The reason for this is that when you start the test at 20 degrees to the left, the airflow cannot stay attached as it flows around the tire to the back half of the rim. It starts in a detached state. Once air is detached and turbulent, the air has to reattach to become laminar again. At some point as the yaw angle closes to 0, the air will reattach. The difference as you sweep from 0 to right 20 is that air stays attached longer into the sweep. This means that if the air reattaches at left 13 degrees it will stay attached past 13 degrees to the right. It’s easier for air to stay attached than to reattach. The increased angle range with attached air improves the aerodynamic performance since as we stated earlier, laminar flow produces a better aerodynamic result than turbulent air. 

It became apparent that what makes a rim design perform well is not just how long you can keep the air attached but how well you can get air to reattach after becoming turbulent which also matters. This is the main component of our aero gravel line. FLO rims allow air to attach well after the air is detached or turbulent.

Making Air Reattach to a Cycling Wheel

The first and most important factor is rim depth. Most companies are looking at shallower rims, 40-45mm which is too shallow for aero benefits. Something deeper, in the 55-60mm range, is where you start to see large benefits. The G700 and G650 are the deepest gravel wheels we’ve ever seen produced at 54.9mm and 58.8mm respectively. 

Setting up the FLO G650 at the A2 Wind Tunnel

The width is also important. The wider the better. FLO rims are 33mm wide at the brake track with a 25mm internal rim width to keep mounting tires safe. (I’d love to make a 50mm wide rim but mounting tires would not be safe.)

The profile is also important. Ideally, hitting the width-to-depth ratio theory would serve the most aerodynamic benefit, but it doesn’t mean that there are no aero benefits if the ratio isn’t exact. We have to balance how deep the profile is to get reattachment. This is why an almost 60mm gravel wheel makes sense.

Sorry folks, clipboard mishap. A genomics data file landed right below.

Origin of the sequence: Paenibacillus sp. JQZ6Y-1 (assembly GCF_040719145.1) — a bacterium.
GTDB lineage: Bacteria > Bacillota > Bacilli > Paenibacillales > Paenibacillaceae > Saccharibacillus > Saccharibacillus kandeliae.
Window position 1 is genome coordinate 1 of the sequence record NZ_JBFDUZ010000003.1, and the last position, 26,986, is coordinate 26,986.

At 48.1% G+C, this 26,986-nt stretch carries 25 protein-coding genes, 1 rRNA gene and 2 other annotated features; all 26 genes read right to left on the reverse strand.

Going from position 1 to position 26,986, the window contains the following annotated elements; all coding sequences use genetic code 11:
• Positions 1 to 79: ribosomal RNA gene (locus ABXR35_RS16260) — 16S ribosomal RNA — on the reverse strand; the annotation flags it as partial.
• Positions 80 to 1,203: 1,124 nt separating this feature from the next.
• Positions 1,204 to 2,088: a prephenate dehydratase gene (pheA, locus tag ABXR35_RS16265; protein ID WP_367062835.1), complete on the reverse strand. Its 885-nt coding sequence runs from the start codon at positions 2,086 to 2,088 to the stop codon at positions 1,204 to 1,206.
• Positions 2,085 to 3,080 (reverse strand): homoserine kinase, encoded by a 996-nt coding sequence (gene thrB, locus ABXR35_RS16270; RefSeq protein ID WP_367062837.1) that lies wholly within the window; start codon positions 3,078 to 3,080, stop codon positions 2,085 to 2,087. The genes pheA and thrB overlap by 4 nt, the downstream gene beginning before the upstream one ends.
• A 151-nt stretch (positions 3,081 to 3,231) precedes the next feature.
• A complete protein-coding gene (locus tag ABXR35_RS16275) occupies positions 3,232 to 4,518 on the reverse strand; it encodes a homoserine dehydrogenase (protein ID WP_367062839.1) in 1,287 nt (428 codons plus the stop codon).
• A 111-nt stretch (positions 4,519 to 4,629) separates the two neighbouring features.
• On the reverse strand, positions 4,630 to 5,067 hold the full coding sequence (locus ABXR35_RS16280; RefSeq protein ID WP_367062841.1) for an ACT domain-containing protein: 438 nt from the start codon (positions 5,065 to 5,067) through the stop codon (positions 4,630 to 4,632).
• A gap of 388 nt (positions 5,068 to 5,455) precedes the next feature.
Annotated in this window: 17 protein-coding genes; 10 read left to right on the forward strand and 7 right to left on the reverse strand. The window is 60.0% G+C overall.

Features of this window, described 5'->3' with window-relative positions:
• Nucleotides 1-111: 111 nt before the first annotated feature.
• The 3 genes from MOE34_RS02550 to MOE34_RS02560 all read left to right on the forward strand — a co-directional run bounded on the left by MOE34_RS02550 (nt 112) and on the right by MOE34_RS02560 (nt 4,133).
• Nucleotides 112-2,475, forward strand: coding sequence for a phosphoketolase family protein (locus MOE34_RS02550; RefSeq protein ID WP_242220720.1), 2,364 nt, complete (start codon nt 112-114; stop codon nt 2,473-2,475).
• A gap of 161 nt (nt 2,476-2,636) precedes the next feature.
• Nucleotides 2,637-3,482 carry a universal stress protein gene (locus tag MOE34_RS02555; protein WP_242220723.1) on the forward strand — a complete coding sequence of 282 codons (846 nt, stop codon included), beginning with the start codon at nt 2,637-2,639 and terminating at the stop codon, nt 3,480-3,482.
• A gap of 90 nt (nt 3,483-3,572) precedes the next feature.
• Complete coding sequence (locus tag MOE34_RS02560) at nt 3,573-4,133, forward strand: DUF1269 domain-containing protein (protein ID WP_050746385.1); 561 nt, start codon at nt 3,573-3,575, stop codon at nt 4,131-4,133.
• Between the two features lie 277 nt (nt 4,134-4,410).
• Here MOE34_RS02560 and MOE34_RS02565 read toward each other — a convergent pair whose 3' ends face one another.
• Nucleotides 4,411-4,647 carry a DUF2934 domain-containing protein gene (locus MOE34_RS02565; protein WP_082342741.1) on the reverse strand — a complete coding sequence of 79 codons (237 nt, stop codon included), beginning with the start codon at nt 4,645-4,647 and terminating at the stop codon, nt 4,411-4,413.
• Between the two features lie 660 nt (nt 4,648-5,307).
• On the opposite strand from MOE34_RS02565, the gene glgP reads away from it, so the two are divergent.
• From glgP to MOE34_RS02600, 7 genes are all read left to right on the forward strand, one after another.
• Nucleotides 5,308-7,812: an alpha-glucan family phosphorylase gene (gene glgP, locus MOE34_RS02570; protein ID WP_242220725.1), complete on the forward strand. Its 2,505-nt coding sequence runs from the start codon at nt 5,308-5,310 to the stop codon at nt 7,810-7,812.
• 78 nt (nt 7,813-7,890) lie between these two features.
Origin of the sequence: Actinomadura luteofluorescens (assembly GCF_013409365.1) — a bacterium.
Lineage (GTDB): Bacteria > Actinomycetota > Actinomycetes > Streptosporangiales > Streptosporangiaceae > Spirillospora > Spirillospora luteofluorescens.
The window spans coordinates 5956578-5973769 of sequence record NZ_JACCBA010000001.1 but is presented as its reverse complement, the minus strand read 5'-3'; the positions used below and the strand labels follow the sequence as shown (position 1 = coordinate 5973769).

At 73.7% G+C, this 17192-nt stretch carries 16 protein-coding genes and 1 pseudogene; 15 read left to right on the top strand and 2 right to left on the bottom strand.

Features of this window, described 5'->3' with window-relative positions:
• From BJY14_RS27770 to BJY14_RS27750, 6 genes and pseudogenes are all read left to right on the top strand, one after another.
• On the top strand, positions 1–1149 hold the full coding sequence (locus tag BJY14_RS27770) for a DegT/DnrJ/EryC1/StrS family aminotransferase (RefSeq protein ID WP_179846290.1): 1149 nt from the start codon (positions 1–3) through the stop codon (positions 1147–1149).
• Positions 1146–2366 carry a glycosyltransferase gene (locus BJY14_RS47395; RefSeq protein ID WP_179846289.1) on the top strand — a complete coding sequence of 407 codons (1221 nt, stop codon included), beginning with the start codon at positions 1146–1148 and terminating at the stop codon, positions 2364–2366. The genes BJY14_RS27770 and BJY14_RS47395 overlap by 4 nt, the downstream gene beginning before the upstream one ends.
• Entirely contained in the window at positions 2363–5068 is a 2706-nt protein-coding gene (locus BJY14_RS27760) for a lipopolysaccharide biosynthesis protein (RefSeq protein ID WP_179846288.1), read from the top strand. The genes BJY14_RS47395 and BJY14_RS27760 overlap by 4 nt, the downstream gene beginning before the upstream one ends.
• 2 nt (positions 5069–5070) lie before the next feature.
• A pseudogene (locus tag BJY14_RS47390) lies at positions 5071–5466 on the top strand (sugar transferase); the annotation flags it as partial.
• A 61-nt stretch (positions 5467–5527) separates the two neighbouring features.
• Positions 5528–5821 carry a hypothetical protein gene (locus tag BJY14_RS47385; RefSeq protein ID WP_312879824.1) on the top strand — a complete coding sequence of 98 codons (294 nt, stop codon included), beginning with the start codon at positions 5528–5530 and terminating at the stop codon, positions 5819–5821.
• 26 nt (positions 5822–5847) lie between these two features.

Deep Wheels and Cross Wind

The statement, “deep wheels are hard to handle in crosswind” is not accurate in today’s world. This argument dates back to when wheel rim profiles were triangles before any of the shapes of the modern rims were designed by companies like FLO. A 60mm rim in a crosswind felt like you were riding a bucking bronco. Today, our 77mm deep rims are more stable than old 40mm rims. When a rim is designed properly, you rarely have handling issues at 55-60mm of depth. Our rim design algorithm considers both the overall aerodynamics of a rim profile and its stability in the wind. Stability allows you, the rider, to stay in the aero position longer. Balancing both aerodynamics and stability makes you faster.

The benefit not discussed with a deep gravel wheel is its ability to absorb vibration from the leaf spring effect found in deep rim profiles. This alone far exceeds any negatives found in a deep wheel when introduced to the wind. A wheel that absorbs vibration stops bouncing, allows you to track the front wheel in a straight line, gives you better grip, and reduces rider fatigue. 

Final Thoughts

I can’t stress enough that I didn’t write this article to call anyone out. This stuff is hard and old beliefs tend to stick around. I hope that over time, the truth about gravel wheels being aerodynamic is widely understood.